Presentation is loading. Please wait.

Presentation is loading. Please wait.

Chapter 12 CPU Structure and Function. Example Register Organizations.

Similar presentations

Presentation on theme: "Chapter 12 CPU Structure and Function. Example Register Organizations."— Presentation transcript:

1 Chapter 12 CPU Structure and Function

2 Example Register Organizations

3 PowerPC Register organization

4 Registers CPU must have some working space (temporary or scratch pad storage) Top level of memory hierarchy Number and function vary between processor designs How many? how large? how used?

5 User/Supervisor Visible Registers General Purpose or fixed use, byte, word, double word accessable Data – accumulator?, integer, FP, alphanumeric Address – data pointers, segment mapping Control – IR, PSW, SP, interrupt enb & vector(s), state/context information Note: CPU Architecture & Op Sys are closely tied

6 Simplified CPU Instruction Sequence Fetch instructions Interpret instructions Fetch Operands (Calc Addr & get data) Execute (Process data) Write results (Calculate Addr & store data)

7 Instruction Cycle with Indirect Addressing

8 Instruction Cycle State Diagram

9 Speed up Can be achieved through: Faster cycle time Implementing parallelism

10 Prefetch Consider the instruction sequence as: Fetch instruction Execution instruction (often does not access main memory) Can computer fetch next instruction during execution of current instruction ? Called instruction Prefetch What are the implications of Prefetch?

11 Improved Performance with Prefetch Improved speed, but not doubled, why? —Fetch usually shorter than execution —Any jump or branch means that prefetched instructions are not the required instructions Could we Prefetch more than one instruction ? Could we add “more stages” to further improve performance?

12 Pipelining For our purpose here consider the instruction sequence as: instruction fetch, decode instruction, fetch data, execute instruction, store result, check for interrupt Consider it as an “assembly line” of operations. Then we can begin the next instruction assembly line sequence before the last has finished. Actually we can fetch the next instruction while the present one is being decoded. This is pipelining This is pipelining.

13 A Two Stage Instruction Pipeline

14 Pipeline “stations” Fetch Instruction (FI) Decode Instruction (DI) Calculate Operand Addresses (CO) Fetch Operands (FO) Execute Instruction (EI) Write Operand (WO) Let’s define a possible set of Pipeline stations:

15 Possible Timing Diagram for Instruction Pipeline Operation Limitation: maximum time for any stage and overhead of transfers

16 The Impact of a Conditional Branch on Instruction Pipeline Operation Instruction 3 is a conditional branch to instruction 15:

17 Alternative Pipeline View Instruction 3 is conditional branch to instruction 15:

18 Speedup Factors with Instruction Pipelining

19 Branching – Possible approaches Multiple Streams Prefetch Branch Target Loop Buffer Branch Prediction Delayed Branching

20 Multiple Streams Have two pipelines Prefetch each branch into a separate pipeline Use appropriate pipeline Challenges: Leads to bus & register contention Multiple branches lead to further pipelines being needed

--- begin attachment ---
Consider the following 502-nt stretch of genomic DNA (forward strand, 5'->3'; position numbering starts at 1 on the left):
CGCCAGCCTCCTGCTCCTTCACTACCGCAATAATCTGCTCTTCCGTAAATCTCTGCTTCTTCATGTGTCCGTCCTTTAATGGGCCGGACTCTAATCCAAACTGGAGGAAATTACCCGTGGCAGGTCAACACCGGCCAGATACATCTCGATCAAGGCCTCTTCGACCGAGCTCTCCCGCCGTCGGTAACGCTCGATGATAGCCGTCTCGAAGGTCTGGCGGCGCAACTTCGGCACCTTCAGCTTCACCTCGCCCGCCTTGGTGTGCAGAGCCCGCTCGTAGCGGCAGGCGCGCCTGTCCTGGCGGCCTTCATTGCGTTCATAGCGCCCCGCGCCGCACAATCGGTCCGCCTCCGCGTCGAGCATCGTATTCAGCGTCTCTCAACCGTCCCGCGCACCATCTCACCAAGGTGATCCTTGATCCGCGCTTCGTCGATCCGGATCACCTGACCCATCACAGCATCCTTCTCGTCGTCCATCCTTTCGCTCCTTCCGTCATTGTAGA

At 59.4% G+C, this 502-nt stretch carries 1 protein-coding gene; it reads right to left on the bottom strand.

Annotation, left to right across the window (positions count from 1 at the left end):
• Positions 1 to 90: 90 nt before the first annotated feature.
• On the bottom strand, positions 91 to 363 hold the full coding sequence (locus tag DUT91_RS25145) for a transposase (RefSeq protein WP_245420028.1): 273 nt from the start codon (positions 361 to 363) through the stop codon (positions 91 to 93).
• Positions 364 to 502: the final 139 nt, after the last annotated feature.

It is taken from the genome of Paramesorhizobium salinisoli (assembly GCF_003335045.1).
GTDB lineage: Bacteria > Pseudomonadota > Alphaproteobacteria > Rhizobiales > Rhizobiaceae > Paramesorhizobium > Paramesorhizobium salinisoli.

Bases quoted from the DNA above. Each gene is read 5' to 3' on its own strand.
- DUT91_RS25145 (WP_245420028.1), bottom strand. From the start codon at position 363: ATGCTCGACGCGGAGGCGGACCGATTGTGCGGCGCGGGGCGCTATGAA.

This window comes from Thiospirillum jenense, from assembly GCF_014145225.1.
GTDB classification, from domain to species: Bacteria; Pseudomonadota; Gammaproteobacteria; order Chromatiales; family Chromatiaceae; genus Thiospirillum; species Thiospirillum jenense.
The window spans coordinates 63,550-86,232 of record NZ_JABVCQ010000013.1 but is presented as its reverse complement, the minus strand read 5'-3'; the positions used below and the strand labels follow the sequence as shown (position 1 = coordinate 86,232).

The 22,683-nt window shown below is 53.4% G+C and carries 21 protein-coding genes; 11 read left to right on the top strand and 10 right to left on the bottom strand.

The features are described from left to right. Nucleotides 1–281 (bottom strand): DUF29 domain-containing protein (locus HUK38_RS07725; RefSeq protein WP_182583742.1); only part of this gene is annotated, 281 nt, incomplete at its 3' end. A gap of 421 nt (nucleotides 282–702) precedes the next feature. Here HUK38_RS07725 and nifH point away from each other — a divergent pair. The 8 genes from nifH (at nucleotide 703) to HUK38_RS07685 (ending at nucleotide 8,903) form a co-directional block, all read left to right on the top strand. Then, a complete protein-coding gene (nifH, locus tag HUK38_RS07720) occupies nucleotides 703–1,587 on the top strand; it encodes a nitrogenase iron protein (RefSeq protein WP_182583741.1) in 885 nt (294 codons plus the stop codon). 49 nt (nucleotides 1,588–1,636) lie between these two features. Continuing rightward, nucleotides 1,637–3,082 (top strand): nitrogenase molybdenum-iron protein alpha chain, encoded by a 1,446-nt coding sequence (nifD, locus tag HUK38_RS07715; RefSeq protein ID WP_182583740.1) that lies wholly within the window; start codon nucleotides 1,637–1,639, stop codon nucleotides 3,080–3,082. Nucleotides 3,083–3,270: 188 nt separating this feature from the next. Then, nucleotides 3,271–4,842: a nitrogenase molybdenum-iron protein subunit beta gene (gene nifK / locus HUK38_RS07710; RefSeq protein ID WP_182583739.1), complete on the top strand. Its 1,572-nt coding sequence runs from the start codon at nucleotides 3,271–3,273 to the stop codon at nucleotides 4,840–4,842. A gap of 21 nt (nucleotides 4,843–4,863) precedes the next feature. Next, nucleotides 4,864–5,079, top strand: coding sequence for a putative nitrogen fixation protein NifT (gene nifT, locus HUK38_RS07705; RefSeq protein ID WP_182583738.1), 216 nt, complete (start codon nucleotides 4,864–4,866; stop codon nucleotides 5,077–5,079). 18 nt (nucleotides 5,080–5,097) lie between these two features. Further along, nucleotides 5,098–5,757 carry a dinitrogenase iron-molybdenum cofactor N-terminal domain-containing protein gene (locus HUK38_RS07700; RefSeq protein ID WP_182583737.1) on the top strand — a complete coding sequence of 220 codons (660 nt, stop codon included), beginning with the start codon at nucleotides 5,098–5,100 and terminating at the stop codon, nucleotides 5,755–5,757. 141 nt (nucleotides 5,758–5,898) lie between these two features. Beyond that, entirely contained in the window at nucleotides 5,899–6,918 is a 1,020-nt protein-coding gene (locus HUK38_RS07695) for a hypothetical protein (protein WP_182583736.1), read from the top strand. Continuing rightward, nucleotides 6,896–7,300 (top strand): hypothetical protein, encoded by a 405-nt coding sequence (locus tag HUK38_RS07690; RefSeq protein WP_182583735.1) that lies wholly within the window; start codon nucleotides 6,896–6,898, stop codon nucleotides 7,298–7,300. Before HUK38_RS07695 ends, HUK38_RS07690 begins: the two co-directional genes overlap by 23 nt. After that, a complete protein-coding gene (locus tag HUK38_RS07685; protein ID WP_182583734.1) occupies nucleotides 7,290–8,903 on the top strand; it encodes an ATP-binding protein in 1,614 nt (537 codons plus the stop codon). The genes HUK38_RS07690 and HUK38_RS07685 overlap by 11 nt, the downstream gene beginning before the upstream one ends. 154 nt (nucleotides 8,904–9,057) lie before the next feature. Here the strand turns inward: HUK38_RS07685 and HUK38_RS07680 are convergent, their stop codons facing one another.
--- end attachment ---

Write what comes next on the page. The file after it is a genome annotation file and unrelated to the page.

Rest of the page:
21 Prefetch Branch Target Target of branch is prefetched in addition to instructions following branch Keep target until branch is executed

22 Loop Buffer Use Very fast memory (“Loop Buffer Cache”) Maintained by fetch stage of pipeline Check buffer before fetching from memory Very good for small loops or jumps in small code sections

23 Branch Prediction Predict branch never taken or Predict branch always taken Predict by opcode Use Predict branch taken/not taken switch Maintain branch history table Which is best?

24 Predict Branch Taken / Not taken Predict never taken —Assume that jump will not happen —Always fetch next instruction Predict always taken —Assume that jump will happen —Always fetch target instruction Which is better – consider possible page faults?

25 Branch Prediction by Opcode / Switch Predict by Opcode —Some instructions are more likely to result in a jump than others —Can get up to 75% success with this stategy Taken/Not taken switch —Based on previous history —Good for loops —Perhaps good to match programmer style

26 Maintain Branch Table Perhaps maintain a cache table of three entries: - Address of branch - History of branching - Targets of branch

27 Intel 80486 Pipelining Fetch (Fetch) —From cache or external memory —Put in one of two 16-byte prefetch buffers —Fill buffer with new data as soon as old data consumed —Average 5 instructions fetched per load —Independent of other stages to keep buffers full Decode stage 1 (D1) —Opcode & address-mode info —At most first 3 bytes of instruction —Can direct D2 stage to get rest of instruction Decode stage 2 (D2) —Expand opcode into control signals —Computation of complex address modes Execute (EX) —ALU operations, cache access, register update Writeback (WB) —Update registers & flags —Results sent to cache & bus interface write buffers

28 80486 Instruction Pipeline Examples

Download ppt "Chapter 12 CPU Structure and Function. Example Register Organizations."

Similar presentations

Ads by Google